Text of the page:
Lydia Rono ’11 Awarded Davis Peace Project Fellowship for School Building Project in Kenya

Lydia Rono ’11
Lydia Rono ’11

Lydia Rono ’11 has been awarded a Davis Peace Project Fellowship program grant of $10,000. Through her project, titled Education for Peace, she hopes to build one secondary school classroom and one rest room in Barekeiwo Village in Kenya, thus qualifying Barekeiwo High School for Kenyan government educational funding. This would supplement the one classroom and one staff room already built by the community.

In its fourth year, Davis Projects for Peace invites undergraduates at the American colleges and universities in the Davis United World College Scholars Program to design grassroots projects that they will implement during the summer of 2010. The objective is to encourage and support today's motivated youth to create and try out their own ideas for building peace. Each of the more than 100 projects will receive $10,000 in funding.

In her proposal Rono wrote “The 2008 political upheaval in Kenya has created instability, has rendered many people homeless, and has also deprived thousands of students of their right to an education... The fact that the majority of the people involved in the violence in Barekeiwo Village were illiterate youth indicates that educating Kenya’s youth is essential to eradicate future violence.

“The Rift Valley is one of the provinces that has been most affected by the political unrest. In Barekeiwo Village, one of the villages most devastated by the violence in the Rift Valley Province, primary school graduates are unable to attend high school this year and in the future. This is because two neighboring high schools which accommodated the majority of students were destroyed. Almost all the farmers in the village practice subsistence farming; consequently, they lack the capital to invest in their children’s education. The nearest available day-school, Chuiyat High school, is approximately five miles from the village. In addition, due to an insufficient infrastructure there are no vehicles available to transport students.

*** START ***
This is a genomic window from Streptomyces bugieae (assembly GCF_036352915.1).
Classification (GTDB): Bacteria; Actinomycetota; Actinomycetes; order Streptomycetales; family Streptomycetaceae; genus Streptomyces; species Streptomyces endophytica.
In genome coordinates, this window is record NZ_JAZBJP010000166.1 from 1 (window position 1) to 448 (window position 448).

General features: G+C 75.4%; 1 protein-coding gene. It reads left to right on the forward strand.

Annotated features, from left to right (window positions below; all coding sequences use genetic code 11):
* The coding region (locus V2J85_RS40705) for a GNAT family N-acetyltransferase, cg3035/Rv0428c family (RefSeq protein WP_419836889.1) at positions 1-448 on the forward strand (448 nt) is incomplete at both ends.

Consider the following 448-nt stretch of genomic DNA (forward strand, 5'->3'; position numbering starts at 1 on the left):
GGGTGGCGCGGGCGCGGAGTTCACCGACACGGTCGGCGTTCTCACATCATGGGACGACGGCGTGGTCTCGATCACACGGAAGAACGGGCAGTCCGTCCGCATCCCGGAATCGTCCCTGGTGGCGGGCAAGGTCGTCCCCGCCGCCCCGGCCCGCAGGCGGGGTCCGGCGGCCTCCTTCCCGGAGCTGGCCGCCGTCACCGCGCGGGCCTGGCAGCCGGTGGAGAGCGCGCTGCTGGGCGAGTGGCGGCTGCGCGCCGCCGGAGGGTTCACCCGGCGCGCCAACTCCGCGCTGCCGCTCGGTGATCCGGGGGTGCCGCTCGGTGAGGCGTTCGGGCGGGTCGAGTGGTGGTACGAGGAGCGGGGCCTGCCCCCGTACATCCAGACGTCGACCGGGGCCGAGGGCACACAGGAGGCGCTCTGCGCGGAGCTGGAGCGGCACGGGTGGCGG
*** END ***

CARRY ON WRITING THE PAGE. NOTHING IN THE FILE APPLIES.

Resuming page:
“I propose to provide the infrastructure to bring educational opportunity to the Barekeiwo community by continuing the creation of a secondary school, by building at least one classroom and one rest room. With the increasing need for secondary schools, the Kenyan government is willing to provide teachers and classroom materials to communities that can provide classrooms. The Kenyan government requires two classrooms, one staff room, and one rest room to qualify for government assistance.”

Rono says that construction of one classroom and one restroom will begin in May 2010 and will be completed in August 2010. Immediately following completion of construction the high school will receive final approval to admit students, place teachers, and receive funding for January 2011.

Rono grew up in Barekeiwo Village and attended Barekeiwo Primary school. She says she “luckily completed high school with financial help from fund raising. The ravages of violence, in my village, are most painfully apparent in the lack of access to education beyond the primary level. This results in staggering numbers of youth violence and teen pregnancy. I am compelled to give back to the community by providing avenues for others to learn.”

Rono, a chemistry major at Hamilton, is a Higher Education Opportunity Program (HEOP) student. She is a chemistry tutor, a teaching assistant in Swahili, a member of Gospel choir, the Chemistry Society, International Student Association and West Indies and Africa Association. She was a science research assistant in summer 2008 and 2009.

After graduation Rono plans to become an educator and to advocate for better education in underrepresented communities in the future.

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